Book Worm Studying When your kids exit elementary school and enter their middle and high school years, it’s really important that they have the skills to study efficiently and effectively. This will allow them to gain more independence when it comes to studying and stops them from spinning their wheels and getting nowhere when studying for a big test.

Go over some of these study tips with your 5-12th grader and give them the power to use their time efficiently. Everyone will be happier and more productive once they get these pointers under their belts.

Carve out study time.

Block out a certain time slot each day that is dedicated to study time. Whether they need to finish homework, review daily lessons, or study for a test, that time is waiting for them. It helps to know how much time is needed each day by projecting the week ahead. On Sunday, sit down and take a look at what they plan to accomplish throughout the week. Do they plan to take a big test in history on Thursday? Time will need to be allowed to study for that test. Are they finishing up a science project? Make sure time is allocated to work on it. You get the idea.  Knowing your teen has time allowed for each task will take some of the stress out of the week because they won’t be cramming or falling behind.

Use study time sensibly.

It’s hard to avoid distractions, especially when you are home and perhaps the TV is on, people are cooking in the kitchen, or someone is talking on the phone. Make sure your teen has somewhere that is relatively distraction-free to go and study. When there are no distractions, their mind can be focused on the task at hand (studying) and make the most out of their time. If your teen is doing their work on a device, such as a laptop computer, tell them to avoid having any unnecessary windows open. Keeping social media accounts unopened, gaming sites off, etc. will all help to keep them focused on their studies and not distracted by messages and posts.

Study TimeThe evenings go quick – we know! It’s hard to schedule study time that doesn’t conflict with other activities, but try your best. If your teen is too tired, they won’t be able to concentrate and really lock in what they are reviewing. When they are dosing off, encourage them to try a change of scenery. If they won’t be too distracted, have them sit outside on your patio in the fresh air. They need to make good use of their study block so they stay on track and sometimes a change of scenery or a quick 5-minute break will let them clear their head, refocus, and then get back at it.

Develop good note-taking skills.

When you have good notes, studying goes quicker because you don’t have to scour page-by-page for information. They will summarize what you need to know for your upcoming test. When you write notes, it increases the ability to recall that information. Teens can create their own note taking system because it should be one that works best for them. If they are taking notes, and have questions or need to revisit something, have them put an asterisk next to it or some other icon so they can come back to that area later.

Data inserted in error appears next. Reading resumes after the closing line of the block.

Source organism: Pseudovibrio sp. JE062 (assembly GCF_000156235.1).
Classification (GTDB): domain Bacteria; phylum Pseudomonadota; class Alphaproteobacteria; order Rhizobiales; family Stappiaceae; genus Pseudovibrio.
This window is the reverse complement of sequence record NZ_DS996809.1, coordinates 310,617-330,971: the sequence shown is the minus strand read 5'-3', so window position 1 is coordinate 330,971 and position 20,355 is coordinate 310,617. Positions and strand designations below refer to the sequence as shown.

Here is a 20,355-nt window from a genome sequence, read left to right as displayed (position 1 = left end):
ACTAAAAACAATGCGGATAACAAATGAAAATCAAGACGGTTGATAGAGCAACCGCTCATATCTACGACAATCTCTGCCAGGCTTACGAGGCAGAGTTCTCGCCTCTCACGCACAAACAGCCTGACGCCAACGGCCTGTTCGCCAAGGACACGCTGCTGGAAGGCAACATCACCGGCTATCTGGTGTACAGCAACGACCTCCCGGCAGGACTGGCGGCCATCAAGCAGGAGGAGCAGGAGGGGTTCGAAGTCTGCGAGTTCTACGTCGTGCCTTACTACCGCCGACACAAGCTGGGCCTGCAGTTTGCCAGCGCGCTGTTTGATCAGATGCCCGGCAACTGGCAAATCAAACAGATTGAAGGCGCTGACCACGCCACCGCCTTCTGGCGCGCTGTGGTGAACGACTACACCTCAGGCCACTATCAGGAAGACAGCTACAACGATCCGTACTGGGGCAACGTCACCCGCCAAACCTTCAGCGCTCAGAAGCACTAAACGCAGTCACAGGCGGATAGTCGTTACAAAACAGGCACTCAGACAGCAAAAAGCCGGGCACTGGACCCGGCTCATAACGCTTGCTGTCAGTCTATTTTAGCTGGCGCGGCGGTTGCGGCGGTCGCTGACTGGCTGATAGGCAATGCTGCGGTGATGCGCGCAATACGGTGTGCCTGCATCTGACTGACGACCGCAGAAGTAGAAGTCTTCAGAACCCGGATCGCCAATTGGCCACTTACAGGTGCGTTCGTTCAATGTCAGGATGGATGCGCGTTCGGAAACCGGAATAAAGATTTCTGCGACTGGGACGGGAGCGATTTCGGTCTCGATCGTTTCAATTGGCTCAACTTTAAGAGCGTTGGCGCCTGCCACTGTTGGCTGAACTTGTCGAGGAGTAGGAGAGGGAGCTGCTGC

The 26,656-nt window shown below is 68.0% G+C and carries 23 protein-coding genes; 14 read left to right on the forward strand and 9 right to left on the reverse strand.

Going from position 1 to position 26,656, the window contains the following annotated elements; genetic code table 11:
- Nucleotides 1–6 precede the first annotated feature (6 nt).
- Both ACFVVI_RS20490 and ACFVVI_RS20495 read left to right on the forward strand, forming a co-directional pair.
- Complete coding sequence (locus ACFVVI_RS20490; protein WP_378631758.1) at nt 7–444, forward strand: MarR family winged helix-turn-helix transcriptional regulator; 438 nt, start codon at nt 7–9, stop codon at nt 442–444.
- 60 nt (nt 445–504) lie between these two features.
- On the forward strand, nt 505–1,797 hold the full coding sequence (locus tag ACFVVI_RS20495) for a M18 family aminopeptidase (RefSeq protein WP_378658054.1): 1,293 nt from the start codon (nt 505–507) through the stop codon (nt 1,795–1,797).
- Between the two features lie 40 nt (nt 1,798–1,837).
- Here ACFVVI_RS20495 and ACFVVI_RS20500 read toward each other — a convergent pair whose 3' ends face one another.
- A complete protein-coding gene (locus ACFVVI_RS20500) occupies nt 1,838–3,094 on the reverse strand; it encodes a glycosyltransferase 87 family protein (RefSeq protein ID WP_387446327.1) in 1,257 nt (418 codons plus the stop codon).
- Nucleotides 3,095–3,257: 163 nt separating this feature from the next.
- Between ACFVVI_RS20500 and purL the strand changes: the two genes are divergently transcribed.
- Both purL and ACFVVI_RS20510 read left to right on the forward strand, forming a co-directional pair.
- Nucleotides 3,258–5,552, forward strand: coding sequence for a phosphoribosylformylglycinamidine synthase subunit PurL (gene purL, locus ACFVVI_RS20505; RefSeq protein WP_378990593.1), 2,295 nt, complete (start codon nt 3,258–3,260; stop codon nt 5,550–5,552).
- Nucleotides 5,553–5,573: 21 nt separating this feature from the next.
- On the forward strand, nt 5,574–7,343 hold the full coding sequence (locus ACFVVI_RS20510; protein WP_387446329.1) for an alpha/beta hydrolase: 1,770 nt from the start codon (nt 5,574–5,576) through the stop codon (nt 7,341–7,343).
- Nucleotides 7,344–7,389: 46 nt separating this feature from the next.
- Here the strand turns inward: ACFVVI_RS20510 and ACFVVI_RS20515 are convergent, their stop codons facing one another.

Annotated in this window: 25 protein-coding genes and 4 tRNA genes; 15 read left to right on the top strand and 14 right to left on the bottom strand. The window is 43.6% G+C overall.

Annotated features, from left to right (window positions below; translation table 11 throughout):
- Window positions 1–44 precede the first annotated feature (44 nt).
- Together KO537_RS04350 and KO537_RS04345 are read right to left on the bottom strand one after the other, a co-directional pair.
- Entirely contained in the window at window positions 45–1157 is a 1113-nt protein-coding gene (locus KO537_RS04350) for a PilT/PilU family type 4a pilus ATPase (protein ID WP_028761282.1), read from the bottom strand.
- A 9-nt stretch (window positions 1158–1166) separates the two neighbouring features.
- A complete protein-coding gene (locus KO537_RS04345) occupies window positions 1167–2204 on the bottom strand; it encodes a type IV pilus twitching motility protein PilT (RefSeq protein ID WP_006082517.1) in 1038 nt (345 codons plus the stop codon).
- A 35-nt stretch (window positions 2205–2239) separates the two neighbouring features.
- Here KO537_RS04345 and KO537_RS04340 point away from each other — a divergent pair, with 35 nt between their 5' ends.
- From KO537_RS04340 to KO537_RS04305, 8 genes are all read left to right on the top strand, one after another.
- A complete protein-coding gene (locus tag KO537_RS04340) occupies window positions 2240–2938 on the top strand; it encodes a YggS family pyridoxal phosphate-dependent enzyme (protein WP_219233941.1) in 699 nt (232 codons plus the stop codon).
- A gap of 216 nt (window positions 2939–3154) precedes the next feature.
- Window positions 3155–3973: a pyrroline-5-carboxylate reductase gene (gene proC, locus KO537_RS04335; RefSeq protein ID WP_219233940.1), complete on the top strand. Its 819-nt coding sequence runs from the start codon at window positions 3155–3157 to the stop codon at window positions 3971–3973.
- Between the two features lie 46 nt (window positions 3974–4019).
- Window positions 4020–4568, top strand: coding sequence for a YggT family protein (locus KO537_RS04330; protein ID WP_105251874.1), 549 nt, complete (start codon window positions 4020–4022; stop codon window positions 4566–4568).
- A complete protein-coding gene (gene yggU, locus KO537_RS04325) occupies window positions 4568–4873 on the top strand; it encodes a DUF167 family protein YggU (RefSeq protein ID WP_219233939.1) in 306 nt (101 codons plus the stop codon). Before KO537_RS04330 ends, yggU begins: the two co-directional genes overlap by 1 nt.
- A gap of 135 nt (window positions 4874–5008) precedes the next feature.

Don’t multitask.

When your brain has too much going on at once, it tends not to remember everything and it can also jumble up the information. These factors will reduce your recall ability because you will either be unable to recall the facts or could have them mixed up. Have them focus on one subject at a time and work on it until the daily tasks are completed. Then they can move on to the next subject.

Study With Flash Cards

Make flashcards.

Flashcards are a great way to prep for a test. They can even use their notes as a quick guide to making flashcards. All of the important information should have been pulled out onto their notes. By going through those and making flashcards, they are avoiding skimming every page in the textbook for important information. Flashcards are also an easy way to quiz them and see what areas they still need help on.

Get rest!

Teens tend to lack on the amount of sleep they need during the week. Less than 20% of teens say that they get the recommended 8+ hours of sleep each night. That means over 80% are functioning at a subpar level. Make sure your teen goes to bed at a reasonable time so they are refreshed and ready the next day. This, and a good breakfast, will set them up for a successful day.

What helps your teen the most when it comes to studying for an exam or finishing a big assignment? Leave a comment below and let us know. Others would love to hear what you have to say too!

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